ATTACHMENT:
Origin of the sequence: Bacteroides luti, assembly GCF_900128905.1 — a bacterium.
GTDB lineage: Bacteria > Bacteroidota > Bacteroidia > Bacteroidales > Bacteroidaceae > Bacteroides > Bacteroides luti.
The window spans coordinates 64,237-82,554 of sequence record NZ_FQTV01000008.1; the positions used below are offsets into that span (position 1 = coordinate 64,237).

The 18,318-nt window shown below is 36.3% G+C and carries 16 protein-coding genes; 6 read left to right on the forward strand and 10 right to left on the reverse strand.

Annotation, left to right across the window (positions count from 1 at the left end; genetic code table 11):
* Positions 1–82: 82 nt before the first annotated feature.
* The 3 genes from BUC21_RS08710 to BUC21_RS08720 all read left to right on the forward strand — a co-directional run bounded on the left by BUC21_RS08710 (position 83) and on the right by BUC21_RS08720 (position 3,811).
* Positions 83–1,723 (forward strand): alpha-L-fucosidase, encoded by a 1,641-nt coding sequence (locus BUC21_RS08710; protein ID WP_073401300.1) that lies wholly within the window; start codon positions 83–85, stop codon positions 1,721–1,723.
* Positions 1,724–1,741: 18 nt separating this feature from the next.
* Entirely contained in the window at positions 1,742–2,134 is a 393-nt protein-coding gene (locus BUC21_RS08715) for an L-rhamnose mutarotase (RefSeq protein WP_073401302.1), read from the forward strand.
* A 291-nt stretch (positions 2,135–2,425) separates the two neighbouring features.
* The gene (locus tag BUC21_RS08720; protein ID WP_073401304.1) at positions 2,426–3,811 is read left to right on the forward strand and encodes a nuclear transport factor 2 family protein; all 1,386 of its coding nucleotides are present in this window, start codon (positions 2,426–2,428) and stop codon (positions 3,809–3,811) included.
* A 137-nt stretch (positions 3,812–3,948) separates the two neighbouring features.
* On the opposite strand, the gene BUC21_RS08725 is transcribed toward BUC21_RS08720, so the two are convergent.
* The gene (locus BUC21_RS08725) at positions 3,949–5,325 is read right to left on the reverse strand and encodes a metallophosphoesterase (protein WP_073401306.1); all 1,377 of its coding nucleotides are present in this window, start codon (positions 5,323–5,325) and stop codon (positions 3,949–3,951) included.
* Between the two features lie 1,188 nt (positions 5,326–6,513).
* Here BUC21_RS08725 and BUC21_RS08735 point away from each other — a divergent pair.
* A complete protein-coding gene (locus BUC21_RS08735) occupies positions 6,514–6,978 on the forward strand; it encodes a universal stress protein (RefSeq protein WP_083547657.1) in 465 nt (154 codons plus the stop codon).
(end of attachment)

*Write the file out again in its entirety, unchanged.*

Origin of the sequence: Bacteroides luti, assembly GCF_900128905.1 — a bacterium.
GTDB lineage: Bacteria > Bacteroidota > Bacteroidia > Bacteroidales > Bacteroidaceae > Bacteroides > Bacteroides luti.
The window spans coordinates 64,237-82,554 of sequence record NZ_FQTV01000008.1; the positions used below are offsets into that span (position 1 = coordinate 64,237).

The 18,318-nt window shown below is 36.3% G+C and carries 16 protein-coding genes; 6 read left to right on the forward strand and 10 right to left on the reverse strand.

Annotation, left to right across the window (positions count from 1 at the left end; genetic code table 11):
* Positions 1–82: 82 nt before the first annotated feature.
* The 3 genes from BUC21_RS08710 to BUC21_RS08720 all read left to right on the forward strand — a co-directional run bounded on the left by BUC21_RS08710 (position 83) and on the right by BUC21_RS08720 (position 3,811).
* Positions 83–1,723 (forward strand): alpha-L-fucosidase, encoded by a 1,641-nt coding sequence (locus BUC21_RS08710; protein ID WP_073401300.1) that lies wholly within the window; start codon positions 83–85, stop codon positions 1,721–1,723.
* Positions 1,724–1,741: 18 nt separating this feature from the next.
* Entirely contained in the window at positions 1,742–2,134 is a 393-nt protein-coding gene (locus BUC21_RS08715) for an L-rhamnose mutarotase (RefSeq protein WP_073401302.1), read from the forward strand.
* A 291-nt stretch (positions 2,135–2,425) separates the two neighbouring features.
* The gene (locus tag BUC21_RS08720; protein ID WP_073401304.1) at positions 2,426–3,811 is read left to right on the forward strand and encodes a nuclear transport factor 2 family protein; all 1,386 of its coding nucleotides are present in this window, start codon (positions 2,426–2,428) and stop codon (positions 3,809–3,811) included.
* A 137-nt stretch (positions 3,812–3,948) separates the two neighbouring features.
* On the opposite strand, the gene BUC21_RS08725 is transcribed toward BUC21_RS08720, so the two are convergent.
* The gene (locus BUC21_RS08725) at positions 3,949–5,325 is read right to left on the reverse strand and encodes a metallophosphoesterase (protein WP_073401306.1); all 1,377 of its coding nucleotides are present in this window, start codon (positions 5,323–5,325) and stop codon (positions 3,949–3,951) included.
* Between the two features lie 1,188 nt (positions 5,326–6,513).
* Here BUC21_RS08725 and BUC21_RS08735 point away from each other — a divergent pair.
* A complete protein-coding gene (locus BUC21_RS08735) occupies positions 6,514–6,978 on the forward strand; it encodes a universal stress protein (RefSeq protein WP_083547657.1) in 465 nt (154 codons plus the stop codon).